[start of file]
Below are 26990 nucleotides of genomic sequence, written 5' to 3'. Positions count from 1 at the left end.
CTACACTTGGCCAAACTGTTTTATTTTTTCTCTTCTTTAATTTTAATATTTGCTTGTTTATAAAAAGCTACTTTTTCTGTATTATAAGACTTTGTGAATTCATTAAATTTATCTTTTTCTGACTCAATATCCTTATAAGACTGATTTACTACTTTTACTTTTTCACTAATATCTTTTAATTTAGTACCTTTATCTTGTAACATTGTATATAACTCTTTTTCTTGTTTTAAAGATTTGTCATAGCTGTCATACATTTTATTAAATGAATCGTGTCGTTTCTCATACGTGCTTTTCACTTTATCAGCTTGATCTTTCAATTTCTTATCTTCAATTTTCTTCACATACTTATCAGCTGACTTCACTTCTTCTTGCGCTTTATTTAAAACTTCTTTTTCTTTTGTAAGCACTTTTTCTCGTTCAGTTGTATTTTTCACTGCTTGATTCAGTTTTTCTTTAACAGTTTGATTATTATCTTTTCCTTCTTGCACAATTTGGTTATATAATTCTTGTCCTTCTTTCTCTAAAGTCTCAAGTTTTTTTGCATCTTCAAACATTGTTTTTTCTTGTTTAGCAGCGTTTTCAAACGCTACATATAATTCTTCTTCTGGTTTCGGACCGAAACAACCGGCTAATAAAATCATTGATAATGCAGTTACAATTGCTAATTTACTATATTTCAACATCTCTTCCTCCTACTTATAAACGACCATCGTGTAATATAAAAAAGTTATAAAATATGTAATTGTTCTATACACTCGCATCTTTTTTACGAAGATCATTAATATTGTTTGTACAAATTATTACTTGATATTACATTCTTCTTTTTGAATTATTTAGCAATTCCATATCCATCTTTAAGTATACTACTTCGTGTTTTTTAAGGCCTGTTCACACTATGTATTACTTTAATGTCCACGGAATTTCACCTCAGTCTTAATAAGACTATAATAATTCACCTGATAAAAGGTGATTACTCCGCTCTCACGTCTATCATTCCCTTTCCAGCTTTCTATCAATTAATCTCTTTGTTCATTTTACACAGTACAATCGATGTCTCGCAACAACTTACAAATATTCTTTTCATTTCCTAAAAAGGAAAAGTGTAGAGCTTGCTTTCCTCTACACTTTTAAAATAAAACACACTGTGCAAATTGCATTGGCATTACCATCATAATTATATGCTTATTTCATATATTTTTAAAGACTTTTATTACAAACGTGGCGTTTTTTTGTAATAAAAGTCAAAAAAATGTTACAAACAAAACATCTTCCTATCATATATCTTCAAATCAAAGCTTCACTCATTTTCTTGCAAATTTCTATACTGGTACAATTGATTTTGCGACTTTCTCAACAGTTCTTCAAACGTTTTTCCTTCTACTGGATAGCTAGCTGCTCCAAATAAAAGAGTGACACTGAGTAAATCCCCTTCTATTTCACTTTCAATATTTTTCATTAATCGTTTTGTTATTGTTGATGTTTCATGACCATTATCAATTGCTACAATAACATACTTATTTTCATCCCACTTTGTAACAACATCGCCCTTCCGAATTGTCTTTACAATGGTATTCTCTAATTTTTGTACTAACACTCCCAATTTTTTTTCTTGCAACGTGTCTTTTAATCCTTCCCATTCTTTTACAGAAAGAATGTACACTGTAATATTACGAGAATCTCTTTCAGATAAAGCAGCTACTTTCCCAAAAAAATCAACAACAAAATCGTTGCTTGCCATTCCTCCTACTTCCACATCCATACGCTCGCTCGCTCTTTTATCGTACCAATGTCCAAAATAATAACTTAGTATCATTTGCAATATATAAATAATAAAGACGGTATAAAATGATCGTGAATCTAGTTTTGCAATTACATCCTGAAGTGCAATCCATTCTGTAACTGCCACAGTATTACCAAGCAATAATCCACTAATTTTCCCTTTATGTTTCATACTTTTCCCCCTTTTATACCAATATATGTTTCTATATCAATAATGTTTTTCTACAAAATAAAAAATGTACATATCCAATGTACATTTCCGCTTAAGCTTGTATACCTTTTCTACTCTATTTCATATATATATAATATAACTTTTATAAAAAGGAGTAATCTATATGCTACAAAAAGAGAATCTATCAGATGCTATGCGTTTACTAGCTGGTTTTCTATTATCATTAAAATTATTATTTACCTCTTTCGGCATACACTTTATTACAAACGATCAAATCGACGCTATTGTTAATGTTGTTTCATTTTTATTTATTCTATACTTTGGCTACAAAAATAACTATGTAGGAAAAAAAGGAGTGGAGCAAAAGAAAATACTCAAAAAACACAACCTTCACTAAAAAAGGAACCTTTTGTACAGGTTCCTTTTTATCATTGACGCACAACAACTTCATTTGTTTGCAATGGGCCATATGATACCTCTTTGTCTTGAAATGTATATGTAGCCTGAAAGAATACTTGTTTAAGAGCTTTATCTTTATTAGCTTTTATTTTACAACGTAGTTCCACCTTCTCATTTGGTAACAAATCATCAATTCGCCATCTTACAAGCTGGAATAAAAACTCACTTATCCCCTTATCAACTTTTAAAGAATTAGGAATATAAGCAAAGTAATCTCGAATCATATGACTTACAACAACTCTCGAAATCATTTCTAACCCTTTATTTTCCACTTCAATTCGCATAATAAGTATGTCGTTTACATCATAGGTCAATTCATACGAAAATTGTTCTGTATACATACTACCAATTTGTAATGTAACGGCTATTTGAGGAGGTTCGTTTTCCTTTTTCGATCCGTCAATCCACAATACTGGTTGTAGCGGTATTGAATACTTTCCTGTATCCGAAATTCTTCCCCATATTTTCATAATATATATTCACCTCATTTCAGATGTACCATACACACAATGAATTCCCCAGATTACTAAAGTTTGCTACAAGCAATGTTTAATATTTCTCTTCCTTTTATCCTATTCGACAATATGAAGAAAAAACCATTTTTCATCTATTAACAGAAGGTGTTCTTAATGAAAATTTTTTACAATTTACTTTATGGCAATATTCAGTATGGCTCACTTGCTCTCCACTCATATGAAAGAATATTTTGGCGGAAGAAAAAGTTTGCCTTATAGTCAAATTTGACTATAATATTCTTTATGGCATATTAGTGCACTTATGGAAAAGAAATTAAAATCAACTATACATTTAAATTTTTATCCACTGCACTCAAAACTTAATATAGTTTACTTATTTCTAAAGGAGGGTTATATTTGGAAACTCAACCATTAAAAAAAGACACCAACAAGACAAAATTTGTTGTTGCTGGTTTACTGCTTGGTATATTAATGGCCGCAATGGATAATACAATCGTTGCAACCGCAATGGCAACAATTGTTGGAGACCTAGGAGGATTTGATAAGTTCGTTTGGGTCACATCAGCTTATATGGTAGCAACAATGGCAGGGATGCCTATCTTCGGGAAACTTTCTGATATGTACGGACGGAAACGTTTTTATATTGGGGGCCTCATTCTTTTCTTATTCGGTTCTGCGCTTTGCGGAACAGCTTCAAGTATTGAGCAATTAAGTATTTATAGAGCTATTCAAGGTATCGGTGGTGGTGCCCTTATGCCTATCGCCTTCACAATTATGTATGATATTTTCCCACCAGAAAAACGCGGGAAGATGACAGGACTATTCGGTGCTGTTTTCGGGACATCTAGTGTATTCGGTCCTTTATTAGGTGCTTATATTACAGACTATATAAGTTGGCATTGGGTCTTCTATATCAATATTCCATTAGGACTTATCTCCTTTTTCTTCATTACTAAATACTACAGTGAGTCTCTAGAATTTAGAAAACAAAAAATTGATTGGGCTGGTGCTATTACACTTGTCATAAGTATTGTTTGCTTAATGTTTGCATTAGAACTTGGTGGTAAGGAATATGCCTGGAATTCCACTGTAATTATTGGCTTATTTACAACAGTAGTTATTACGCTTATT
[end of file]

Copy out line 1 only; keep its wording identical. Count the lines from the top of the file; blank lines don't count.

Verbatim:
Below are 26990 nucleotides of genomic sequence, written 5' to 3'. Positions count from 1 at the left end.